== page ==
Tim Cook praises GDPR, warns about "weaponised data"

Tim Cook CEO of Apple Inc talks at the Debating Ethics

Apple chief Tim Cook gives a speech to privacy commissioners in Brussels Credit AFP

Users should be able to easily know what data is being collected and why.

Apple CEO Tim Cook called for the U.S.to enact tougher privacy laws similar to Europe's GDRP Wednesday, and warned against negative consequences of tech companies collecting huge amounts of data for their artificial intelligence efforts. Cook notes that "our own information-from the everyday to the deeply personal-is being weaponized against us with military efficiency", referring to the practice of data collection as "surveillance".

"These stockpiles of personal data serve only to enrich the companies that collect them", he added.

"Every day billions of dollars change hands and countless decisions are made on the basis of our likes and dislikes, our friends and families, our relationships and conversations, our wishes and fears, our hopes and dreams", he said.

In the first big test of the new rules, Ireland's data protection commission, which is a lead authority for Europe as many big tech firms are based in the country, is investigating Facebook's data breach, which let hackers access 3 million European Union accounts.

The third is the "right to access", he said, emphasizing that companies "should recognize that data belongs to users, and we should all make it easy for users" to access their data and choose to delete data.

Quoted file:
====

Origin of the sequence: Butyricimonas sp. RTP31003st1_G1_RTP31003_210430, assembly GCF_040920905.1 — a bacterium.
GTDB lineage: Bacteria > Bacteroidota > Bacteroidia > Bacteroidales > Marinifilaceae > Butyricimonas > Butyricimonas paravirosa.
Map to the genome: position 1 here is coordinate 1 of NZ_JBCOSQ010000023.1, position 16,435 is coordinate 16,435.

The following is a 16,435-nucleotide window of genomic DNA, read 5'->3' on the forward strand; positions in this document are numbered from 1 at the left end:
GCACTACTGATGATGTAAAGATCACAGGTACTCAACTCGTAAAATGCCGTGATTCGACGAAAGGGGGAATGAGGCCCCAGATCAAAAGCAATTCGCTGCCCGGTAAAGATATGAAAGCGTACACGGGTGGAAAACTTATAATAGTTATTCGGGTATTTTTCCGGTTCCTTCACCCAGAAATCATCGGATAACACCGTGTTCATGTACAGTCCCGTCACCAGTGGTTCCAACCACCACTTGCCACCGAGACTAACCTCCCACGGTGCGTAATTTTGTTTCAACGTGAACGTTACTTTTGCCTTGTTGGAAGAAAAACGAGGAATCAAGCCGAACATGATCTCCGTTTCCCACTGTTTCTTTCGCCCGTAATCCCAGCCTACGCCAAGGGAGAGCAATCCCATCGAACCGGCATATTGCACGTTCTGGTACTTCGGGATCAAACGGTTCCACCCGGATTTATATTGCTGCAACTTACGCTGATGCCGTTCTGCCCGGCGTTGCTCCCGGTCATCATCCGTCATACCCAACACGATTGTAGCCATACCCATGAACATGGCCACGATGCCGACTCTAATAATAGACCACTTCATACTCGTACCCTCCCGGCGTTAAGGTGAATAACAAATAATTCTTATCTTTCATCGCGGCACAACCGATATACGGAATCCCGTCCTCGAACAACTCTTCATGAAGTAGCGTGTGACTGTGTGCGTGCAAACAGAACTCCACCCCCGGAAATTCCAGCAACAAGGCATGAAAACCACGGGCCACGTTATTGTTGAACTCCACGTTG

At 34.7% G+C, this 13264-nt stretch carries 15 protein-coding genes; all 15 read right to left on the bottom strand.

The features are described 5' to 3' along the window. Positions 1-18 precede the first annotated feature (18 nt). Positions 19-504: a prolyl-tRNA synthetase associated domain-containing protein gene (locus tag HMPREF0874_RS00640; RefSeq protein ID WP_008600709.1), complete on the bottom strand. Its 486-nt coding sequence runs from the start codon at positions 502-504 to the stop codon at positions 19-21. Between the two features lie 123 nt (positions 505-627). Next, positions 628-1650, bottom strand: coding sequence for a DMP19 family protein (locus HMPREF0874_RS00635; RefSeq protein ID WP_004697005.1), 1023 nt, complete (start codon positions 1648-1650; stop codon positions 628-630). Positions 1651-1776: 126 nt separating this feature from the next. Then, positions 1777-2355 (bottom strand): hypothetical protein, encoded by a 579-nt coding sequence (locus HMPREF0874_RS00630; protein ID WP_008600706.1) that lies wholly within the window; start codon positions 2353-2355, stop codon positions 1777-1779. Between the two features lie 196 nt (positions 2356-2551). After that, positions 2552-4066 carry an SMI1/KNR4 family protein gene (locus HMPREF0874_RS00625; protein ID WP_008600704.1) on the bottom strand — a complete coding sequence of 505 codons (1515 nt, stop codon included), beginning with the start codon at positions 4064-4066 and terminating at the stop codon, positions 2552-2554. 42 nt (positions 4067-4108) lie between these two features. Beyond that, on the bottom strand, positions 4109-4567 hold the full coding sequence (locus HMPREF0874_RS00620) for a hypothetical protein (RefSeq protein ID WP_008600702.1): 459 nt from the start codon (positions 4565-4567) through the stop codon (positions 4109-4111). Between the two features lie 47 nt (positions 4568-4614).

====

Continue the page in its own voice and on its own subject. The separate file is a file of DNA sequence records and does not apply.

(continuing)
The boss of the most valuable tech company in the world praised the General Data Protection Regulation (GDPR) and said that the United States should follow the EU's example.

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He also lamented an emerging "data industrial complex" - a play on a 1960s-era criticism of defense contractors that was popularized by President Dwight D. Eisenhower - that allows companies to "know you better than you may know yourself".

Apple's outlines just how little access anyone but you has over the data on your Apple products. "This crisis is real". Apple makes most of its money by selling iPhones and other devices instead of making money from users' data through advertising.

Cook recalled how, in the early days of Apple, the company came under "enormous pressure" to "bend our values" on privacy issues.

Issues over how data is used and how consumers can protect their personal information are under the spotlight after big breaches of data privacy involving millions of internet and social media users in Europe and the United States. "And those of us who believe in technology's potential for good must not shrink from this moment", he added.

This sense of not doing enough for the sake of privacy was set up prior to Cook's keynote by the EU's data protection supervisor, Giovanni Buttarelli, who challenged the idea that we might seek technological progression at the expense of human decency.

Cook took aim at tech companies that may attempt to fight privacy regulation saying: "They may say to you our companies can never achieve technology's true potential if there were strengthened privacy regulations".

Facebook and Google say they collect our data to improve their services, but Tim Cook isn't buying it.

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